What is a stock split, and should I buy?
I had several clients call after Amazon announced a 20 for 1 stock split several weeks ago. It got me thinking “do investors understand what a stock split means?”.
So, what is a stock split? Each shareholder on the day of a stock split will receive additional shares for each share that they own. For instance, on a 5 for 1 stock split, the investor will receive 4 additional shares for each share that they own. Sounds good? You do have more shares; however, the stock price is also adjusted accordingly. In the 5-1 example, if a stock was trading at $500 per share, pre-split, the stock price is adjusted down to $100 per share. Your portfolio value pre-split was $500 and post-split is still $500. Dividends are similar. If a company was paying $1.00 per share pre 5 for 1 split will be adjusted down to 20 cents.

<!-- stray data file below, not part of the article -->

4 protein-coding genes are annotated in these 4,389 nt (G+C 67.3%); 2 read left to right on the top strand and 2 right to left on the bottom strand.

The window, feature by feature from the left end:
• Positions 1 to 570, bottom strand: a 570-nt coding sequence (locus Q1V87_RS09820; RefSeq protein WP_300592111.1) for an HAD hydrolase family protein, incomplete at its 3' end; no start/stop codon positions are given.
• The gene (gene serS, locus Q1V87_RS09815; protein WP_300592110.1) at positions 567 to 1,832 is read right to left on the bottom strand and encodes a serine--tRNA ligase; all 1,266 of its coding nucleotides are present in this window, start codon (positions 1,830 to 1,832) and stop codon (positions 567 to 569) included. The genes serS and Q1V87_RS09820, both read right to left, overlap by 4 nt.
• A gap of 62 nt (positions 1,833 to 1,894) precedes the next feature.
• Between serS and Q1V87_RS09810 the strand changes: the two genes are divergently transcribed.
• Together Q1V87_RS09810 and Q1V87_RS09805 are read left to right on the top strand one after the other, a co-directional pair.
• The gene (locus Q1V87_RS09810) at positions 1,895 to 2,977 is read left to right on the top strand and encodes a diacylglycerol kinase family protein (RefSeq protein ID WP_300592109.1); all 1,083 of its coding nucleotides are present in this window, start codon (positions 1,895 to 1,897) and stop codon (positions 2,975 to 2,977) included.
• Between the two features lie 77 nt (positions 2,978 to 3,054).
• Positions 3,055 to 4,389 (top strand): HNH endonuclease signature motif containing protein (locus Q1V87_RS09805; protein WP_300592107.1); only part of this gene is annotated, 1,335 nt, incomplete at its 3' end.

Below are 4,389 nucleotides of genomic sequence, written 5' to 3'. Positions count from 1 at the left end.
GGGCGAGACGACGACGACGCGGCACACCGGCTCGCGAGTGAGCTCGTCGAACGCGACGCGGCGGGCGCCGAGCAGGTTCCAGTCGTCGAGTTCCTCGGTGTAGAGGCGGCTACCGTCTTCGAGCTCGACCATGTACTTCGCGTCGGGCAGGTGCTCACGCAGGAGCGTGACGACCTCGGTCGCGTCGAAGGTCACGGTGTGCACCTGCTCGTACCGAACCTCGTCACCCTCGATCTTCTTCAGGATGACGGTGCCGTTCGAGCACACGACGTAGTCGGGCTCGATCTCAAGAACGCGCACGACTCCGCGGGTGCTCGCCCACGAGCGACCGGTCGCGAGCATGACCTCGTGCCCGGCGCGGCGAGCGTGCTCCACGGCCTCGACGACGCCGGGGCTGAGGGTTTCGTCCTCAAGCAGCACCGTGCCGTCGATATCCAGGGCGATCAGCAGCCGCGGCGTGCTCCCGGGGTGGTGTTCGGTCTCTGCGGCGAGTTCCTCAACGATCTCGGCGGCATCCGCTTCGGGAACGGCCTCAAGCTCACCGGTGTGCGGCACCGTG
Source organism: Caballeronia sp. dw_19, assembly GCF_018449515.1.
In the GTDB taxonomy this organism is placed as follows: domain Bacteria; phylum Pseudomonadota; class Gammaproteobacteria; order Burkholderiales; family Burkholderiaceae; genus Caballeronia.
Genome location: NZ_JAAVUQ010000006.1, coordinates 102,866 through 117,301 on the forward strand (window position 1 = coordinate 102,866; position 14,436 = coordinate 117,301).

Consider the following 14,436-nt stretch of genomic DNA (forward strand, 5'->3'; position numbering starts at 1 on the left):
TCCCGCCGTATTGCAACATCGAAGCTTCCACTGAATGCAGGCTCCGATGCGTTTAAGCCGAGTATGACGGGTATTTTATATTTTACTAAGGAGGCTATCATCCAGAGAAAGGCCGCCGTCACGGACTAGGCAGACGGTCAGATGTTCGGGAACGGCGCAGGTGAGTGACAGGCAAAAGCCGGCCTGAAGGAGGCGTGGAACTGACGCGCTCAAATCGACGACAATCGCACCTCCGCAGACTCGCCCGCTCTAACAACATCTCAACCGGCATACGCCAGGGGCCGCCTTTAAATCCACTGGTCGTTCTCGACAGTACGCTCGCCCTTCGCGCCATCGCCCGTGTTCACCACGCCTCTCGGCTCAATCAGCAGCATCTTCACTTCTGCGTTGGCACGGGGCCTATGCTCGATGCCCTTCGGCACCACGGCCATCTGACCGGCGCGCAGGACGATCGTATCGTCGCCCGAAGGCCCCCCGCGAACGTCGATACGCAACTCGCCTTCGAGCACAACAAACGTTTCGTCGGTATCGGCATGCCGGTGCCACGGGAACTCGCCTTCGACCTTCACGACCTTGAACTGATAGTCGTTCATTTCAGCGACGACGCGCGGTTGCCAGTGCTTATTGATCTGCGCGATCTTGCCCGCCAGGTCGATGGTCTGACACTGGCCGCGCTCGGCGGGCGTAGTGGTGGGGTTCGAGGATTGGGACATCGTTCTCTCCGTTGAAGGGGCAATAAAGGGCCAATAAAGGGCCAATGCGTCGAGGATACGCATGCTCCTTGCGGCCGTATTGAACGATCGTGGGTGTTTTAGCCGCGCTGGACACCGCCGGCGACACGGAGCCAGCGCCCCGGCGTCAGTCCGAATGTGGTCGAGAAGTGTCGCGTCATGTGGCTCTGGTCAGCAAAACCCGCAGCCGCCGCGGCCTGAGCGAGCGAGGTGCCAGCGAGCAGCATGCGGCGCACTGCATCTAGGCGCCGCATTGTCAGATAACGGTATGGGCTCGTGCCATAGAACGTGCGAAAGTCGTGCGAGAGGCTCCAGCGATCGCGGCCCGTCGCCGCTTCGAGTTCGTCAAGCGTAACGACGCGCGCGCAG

Why companies split shares? The impact on the company is nothing. However, there can be a short-term pop in the stock price. This is more of a behavioral finance issue than economic. Shares are cheaper so therefore felt like a bargain. Historically, stocks in the S&P 500 have risen 5% in the year following a stock split.
In the case of Amazon, the pre-split price was $2,447 and post-split was $124.79. That feels like a bargain, right? However, it is still at over 52x earnings, which is 2 times what the S&P500 is currently trading at.
It should be noted that at the time of writing this piece, Amazon is trading at $107.55